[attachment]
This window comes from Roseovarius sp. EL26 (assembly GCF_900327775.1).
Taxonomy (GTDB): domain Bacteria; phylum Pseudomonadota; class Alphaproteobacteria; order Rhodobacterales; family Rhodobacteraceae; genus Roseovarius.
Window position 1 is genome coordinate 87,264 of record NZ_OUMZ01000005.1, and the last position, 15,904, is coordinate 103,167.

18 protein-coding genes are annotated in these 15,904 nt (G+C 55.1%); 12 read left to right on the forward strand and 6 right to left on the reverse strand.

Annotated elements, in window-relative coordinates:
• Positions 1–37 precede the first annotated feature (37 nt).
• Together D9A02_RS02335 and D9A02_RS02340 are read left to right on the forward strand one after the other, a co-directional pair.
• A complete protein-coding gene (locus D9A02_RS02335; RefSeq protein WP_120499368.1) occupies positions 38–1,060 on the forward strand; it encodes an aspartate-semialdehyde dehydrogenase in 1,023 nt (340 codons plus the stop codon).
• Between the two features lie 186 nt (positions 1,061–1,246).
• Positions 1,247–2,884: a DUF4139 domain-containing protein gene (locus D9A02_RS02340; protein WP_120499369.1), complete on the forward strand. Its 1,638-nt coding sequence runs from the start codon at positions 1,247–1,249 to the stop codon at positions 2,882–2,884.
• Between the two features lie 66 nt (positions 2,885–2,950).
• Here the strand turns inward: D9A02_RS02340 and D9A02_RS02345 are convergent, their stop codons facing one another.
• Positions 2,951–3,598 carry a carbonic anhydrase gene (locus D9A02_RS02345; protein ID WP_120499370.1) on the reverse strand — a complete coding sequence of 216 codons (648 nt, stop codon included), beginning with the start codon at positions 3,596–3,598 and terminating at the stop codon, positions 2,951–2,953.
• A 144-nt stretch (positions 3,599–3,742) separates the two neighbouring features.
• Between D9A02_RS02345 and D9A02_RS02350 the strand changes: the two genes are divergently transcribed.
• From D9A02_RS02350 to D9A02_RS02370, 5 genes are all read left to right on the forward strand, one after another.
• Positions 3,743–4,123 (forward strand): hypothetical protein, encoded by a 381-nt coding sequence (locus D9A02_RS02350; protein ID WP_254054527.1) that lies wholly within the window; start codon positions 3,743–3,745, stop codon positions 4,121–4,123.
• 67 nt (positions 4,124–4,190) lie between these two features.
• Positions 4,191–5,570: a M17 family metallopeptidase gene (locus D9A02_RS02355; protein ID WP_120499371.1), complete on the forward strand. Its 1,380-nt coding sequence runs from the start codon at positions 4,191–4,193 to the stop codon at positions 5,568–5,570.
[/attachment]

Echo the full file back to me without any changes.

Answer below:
This window comes from Roseovarius sp. EL26 (assembly GCF_900327775.1).
Taxonomy (GTDB): domain Bacteria; phylum Pseudomonadota; class Alphaproteobacteria; order Rhodobacterales; family Rhodobacteraceae; genus Roseovarius.
Window position 1 is genome coordinate 87,264 of record NZ_OUMZ01000005.1, and the last position, 15,904, is coordinate 103,167.

18 protein-coding genes are annotated in these 15,904 nt (G+C 55.1%); 12 read left to right on the forward strand and 6 right to left on the reverse strand.

Annotated elements, in window-relative coordinates:
• Positions 1–37 precede the first annotated feature (37 nt).
• Together D9A02_RS02335 and D9A02_RS02340 are read left to right on the forward strand one after the other, a co-directional pair.
• A complete protein-coding gene (locus D9A02_RS02335; RefSeq protein WP_120499368.1) occupies positions 38–1,060 on the forward strand; it encodes an aspartate-semialdehyde dehydrogenase in 1,023 nt (340 codons plus the stop codon).
• Between the two features lie 186 nt (positions 1,061–1,246).
• Positions 1,247–2,884: a DUF4139 domain-containing protein gene (locus D9A02_RS02340; protein WP_120499369.1), complete on the forward strand. Its 1,638-nt coding sequence runs from the start codon at positions 1,247–1,249 to the stop codon at positions 2,882–2,884.
• Between the two features lie 66 nt (positions 2,885–2,950).
• Here the strand turns inward: D9A02_RS02340 and D9A02_RS02345 are convergent, their stop codons facing one another.
• Positions 2,951–3,598 carry a carbonic anhydrase gene (locus D9A02_RS02345; protein ID WP_120499370.1) on the reverse strand — a complete coding sequence of 216 codons (648 nt, stop codon included), beginning with the start codon at positions 3,596–3,598 and terminating at the stop codon, positions 2,951–2,953.
• A 144-nt stretch (positions 3,599–3,742) separates the two neighbouring features.
• Between D9A02_RS02345 and D9A02_RS02350 the strand changes: the two genes are divergently transcribed.
• From D9A02_RS02350 to D9A02_RS02370, 5 genes are all read left to right on the forward strand, one after another.
• Positions 3,743–4,123 (forward strand): hypothetical protein, encoded by a 381-nt coding sequence (locus D9A02_RS02350; protein ID WP_254054527.1) that lies wholly within the window; start codon positions 3,743–3,745, stop codon positions 4,121–4,123.
• 67 nt (positions 4,124–4,190) lie between these two features.
• Positions 4,191–5,570: a M17 family metallopeptidase gene (locus D9A02_RS02355; protein ID WP_120499371.1), complete on the forward strand. Its 1,380-nt coding sequence runs from the start codon at positions 4,191–4,193 to the stop codon at positions 5,568–5,570.